Austen Said:

Patterns of Diction in Jane Austen's Major Novels


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"it was a sort of building which she could not look at but with respect,"
"Now, where is the avenue? The house fronts the east, I perceive. The avenue, therefore, must be at the back of it. Mr. Rushworth talked of the west front."
"I am disappointed,"
"This is not my idea of a chapel. There is nothing awful here, nothing melancholy, nothing grand. Here are no aisles, no arches, no inscriptions, no banners. No banners, cousin, to be 'blown by the night wind of heaven.' No signs that a 'Scottish monarch sleeps below.'"
"It was foolish of me not to think of all that; but I am disappointed."
"It is a pity,"
"that the custom should have been discontinued. It was a valuable part of former times. There is something in a chapel and chaplain so much in character with a great house, with one's ideas of what such a household should be! A whole family assembling regularly for the purpose of prayer is fine!"
"How distressed she will be at what she said just now,"
"I wonder that I should be tired with only walking in this sweet wood; but the next time we come to a seat, if it is not disagreeable to you, I should be glad to sit down for a little while."
"I shall soon be rested,"
"to sit in the shade on a fine day, and look upon verdure, is the most perfect refreshment."
she was rested,
"You will hurt yourself, Miss Bertram,"
"you will certainly hurt yourself against those spikes; you will tear your gown; you will be in danger of slipping into the ha-ha. You had better not go."
"But, Julia, Mr. Rushworth will be here in a moment with the key. Do wait for Mr. Rushworth."
she had not seen Mr. Rushworth.
"It is a pity he should have so much trouble for nothing."
she had seen anything of Miss Crawford and Edmund.
"They desired me to stay— my cousin Maria charged me to say that you would find them at that knoll, or thereabouts."
"I am very sorry,"
"it is very unlucky."
"Miss Bertram thought you would follow her."
"I do not think him at all handsome."
"Nothing could be more obliging than your manner, I am sure, and I dare say you walked as fast as you could; but still it is some distance, you know, from this spot to the house, quite into the house; and when people are waiting, they are bad judges of time, and every half minute seems like five."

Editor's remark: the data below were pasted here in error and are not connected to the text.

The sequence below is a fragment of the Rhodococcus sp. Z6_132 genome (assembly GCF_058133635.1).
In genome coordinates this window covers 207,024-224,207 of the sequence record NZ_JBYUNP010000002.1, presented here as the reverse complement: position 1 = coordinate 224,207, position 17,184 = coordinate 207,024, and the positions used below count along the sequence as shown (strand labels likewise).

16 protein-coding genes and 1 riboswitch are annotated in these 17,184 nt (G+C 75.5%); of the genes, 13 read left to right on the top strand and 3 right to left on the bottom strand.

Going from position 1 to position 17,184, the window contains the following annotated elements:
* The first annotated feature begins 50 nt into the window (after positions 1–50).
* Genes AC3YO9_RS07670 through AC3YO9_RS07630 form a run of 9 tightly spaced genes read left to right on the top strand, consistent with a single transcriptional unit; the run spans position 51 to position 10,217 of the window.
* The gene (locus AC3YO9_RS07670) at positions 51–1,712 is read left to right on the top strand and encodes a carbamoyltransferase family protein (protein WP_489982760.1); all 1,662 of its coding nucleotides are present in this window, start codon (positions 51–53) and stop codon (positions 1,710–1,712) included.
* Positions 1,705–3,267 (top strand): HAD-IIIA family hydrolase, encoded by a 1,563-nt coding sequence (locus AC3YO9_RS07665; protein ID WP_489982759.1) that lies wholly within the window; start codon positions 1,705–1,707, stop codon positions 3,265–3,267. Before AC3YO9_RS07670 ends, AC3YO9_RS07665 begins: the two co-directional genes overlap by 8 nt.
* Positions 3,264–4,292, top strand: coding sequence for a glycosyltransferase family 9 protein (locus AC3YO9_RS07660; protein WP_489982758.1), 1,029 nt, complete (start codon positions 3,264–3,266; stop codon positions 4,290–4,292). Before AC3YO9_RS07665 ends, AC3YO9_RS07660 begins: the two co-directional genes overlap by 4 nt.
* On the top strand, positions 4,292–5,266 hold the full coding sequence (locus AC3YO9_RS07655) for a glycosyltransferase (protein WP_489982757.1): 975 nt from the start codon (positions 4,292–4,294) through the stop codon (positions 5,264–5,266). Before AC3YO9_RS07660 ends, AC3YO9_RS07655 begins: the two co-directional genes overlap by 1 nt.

"It is a pity you should not join them. They expected to have a better view of the house from that part of the park, and will be thinking how it may be improved; and nothing of that sort, you know, can be settled without you."
"But that I am sure it has not,"
"It is the same sort of thing,"
"as for the son of an admiral to go into the navy, or the son of a general to be in the army, and nobody sees anything wrong in that. Nobody wonders that they should prefer the line where their friends can serve them best, or suspects them to be less in earnest in it than they appear."
"Poor William! He has met with great kindness from the chaplain of the Antwerp,"
"but we need not give up his profession for all that; because, whatever profession Dr. Grant had chosen, he would have taken a— not a good temper into it; and as he must, either in the navy or army, have had a great many more people under his command than he has now, I think more would have been made unhappy by him as a sailor or soldier than as a clergyman. Besides, I cannot but suppose that whatever there may be to wish otherwise in Dr. Grant would have been in a greater danger of becoming worse in a more active and worldly profession, where he would have had less time and obligation— where he might have escaped that knowledge of himself, the frequency, at least, of that knowledge which it is impossible he should escape as he is now. A man— a sensible man like Dr. Grant, cannot be in the habit of teaching others their duty every week, cannot go to church twice every Sunday, and preach such very good sermons in so good a manner as he does, without being the better for it himself. It must make him think; and I have no doubt that he oftener endeavours to restrain himself than he would if he had been anything but a clergyman."
"Here's harmony!"
"here's repose! Here's what may leave all painting and all music behind, and what poetry only can attempt to describe! Here's what may tranquillise every care, and lift the heart to rapture! When I look out on such a night as this, I feel as if there could be neither wickedness nor sorrow in the world; and there certainly would be less of both if the sublimity of Nature were more attended to, and people were carried more out of themselves by contemplating such a scene."
"You taught me to think and feel on the subject, cousin."
"Yes, and the Bear. I wish I could see Cassiopeia."
"Not in the least. It is a great while since we have had any star-gazing."
"I am rather surprised,"
"that Mr. Crawford should come back again so soon, after being here so long before, full seven weeks; for I had understood he was so very fond of change and moving about, that I thought something would certainly occur, when he was once gone, to take him elsewhere. He is used to much gayer places than Mansfield."
"What a favourite he is with my cousins!"
"If Miss Bertram were not engaged,"
"I could sometimes almost think that he admired her more than Julia."
she must have been mistaken,
think differently in future;
would she have been not to be obliged to listen,
most unwillingly,
she did not wish to dance.
"Perhaps they may not be able to find any play to suit them. Your brother's taste and your sisters' seem very different."
"I should think my aunt Norris would be on your side."
it could be chosen in the present instance, that it could be proposed and accepted in a private theatre!